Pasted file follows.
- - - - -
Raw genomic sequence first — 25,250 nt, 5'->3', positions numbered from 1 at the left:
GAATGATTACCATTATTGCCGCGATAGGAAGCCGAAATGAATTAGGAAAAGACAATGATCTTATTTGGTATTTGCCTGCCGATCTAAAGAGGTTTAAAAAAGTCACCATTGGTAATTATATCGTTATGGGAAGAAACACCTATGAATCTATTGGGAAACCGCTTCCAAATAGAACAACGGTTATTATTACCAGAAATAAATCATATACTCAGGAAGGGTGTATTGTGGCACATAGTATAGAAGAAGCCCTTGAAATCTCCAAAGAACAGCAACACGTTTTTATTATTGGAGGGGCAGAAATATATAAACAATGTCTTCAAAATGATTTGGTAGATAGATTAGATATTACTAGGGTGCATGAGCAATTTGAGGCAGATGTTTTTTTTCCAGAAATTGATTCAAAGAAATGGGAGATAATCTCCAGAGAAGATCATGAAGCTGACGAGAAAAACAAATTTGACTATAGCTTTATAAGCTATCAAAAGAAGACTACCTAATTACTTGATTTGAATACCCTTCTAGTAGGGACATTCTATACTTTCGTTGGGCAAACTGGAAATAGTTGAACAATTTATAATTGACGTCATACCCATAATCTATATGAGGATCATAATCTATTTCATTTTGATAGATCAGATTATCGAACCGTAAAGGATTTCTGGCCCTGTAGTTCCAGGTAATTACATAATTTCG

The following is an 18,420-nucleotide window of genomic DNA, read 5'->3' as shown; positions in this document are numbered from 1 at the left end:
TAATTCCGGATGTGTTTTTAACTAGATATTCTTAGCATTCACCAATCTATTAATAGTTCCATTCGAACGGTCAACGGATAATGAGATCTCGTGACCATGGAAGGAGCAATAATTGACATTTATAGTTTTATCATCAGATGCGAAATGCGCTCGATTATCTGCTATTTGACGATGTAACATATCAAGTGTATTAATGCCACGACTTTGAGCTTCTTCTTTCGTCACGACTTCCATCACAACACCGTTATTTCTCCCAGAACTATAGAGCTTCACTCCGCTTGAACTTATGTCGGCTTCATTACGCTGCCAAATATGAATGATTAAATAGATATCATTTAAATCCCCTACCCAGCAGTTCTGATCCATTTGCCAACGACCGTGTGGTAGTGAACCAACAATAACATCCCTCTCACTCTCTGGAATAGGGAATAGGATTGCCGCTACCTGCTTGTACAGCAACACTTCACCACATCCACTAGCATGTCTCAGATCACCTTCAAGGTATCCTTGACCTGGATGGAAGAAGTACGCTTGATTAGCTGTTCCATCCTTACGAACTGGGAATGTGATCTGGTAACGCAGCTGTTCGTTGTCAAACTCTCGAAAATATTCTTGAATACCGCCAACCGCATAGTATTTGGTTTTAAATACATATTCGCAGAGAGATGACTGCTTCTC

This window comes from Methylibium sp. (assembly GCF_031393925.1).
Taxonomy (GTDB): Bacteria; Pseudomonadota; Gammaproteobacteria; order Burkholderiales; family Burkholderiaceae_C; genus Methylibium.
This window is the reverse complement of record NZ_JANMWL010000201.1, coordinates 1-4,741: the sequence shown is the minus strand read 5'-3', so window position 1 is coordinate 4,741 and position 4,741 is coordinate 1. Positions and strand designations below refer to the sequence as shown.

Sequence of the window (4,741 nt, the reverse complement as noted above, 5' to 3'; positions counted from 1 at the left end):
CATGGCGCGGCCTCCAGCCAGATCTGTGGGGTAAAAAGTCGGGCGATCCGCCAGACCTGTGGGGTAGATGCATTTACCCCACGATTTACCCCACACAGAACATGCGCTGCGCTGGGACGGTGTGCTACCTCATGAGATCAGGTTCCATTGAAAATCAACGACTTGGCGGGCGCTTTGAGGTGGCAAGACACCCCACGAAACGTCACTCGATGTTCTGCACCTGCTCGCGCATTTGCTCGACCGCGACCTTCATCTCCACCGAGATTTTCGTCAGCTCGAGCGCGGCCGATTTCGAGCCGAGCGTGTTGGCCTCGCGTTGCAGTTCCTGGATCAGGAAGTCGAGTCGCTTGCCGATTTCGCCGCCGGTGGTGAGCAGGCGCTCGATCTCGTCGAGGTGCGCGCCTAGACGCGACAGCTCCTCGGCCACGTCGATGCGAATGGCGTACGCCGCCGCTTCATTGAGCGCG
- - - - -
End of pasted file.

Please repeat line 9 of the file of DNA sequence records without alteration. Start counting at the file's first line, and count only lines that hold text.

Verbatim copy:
CATGGCGCGGCCTCCAGCCAGATCTGTGGGGTAAAAAGTCGGGCGATCCGCCAGACCTGTGGGGTAGATGCATTTACCCCACGATTTACCCCACACAGAACATGCGCTGCGCTGGGACGGTGTGCTACCTCATGAGATCAGGTTCCATTGAAAATCAACGACTTGGCGGGCGCTTTGAGGTGGCAAGACACCCCACGAAACGTCACTCGATGTTCTGCACCTGCTCGCGCATTTGCTCGACCGCGACCTTCATCTCCACCGAGATTTTCGTCAGCTCGAGCGCGGCCGATTTCGAGCCGAGCGTGTTGGCCTCGCGTTGCAGTTCCTGGATCAGGAAGTCGAGTCGCTTGCCGATTTCGCCGCCGGTGGTGAGCAGGCGCTCGATCTCGTCGAGGTGCGCGCCTAGACGCGACAGCTCCTCGGCCACGTCGATGCGAATGGCGTACGCCGCCGCTTCATTGAGCGCG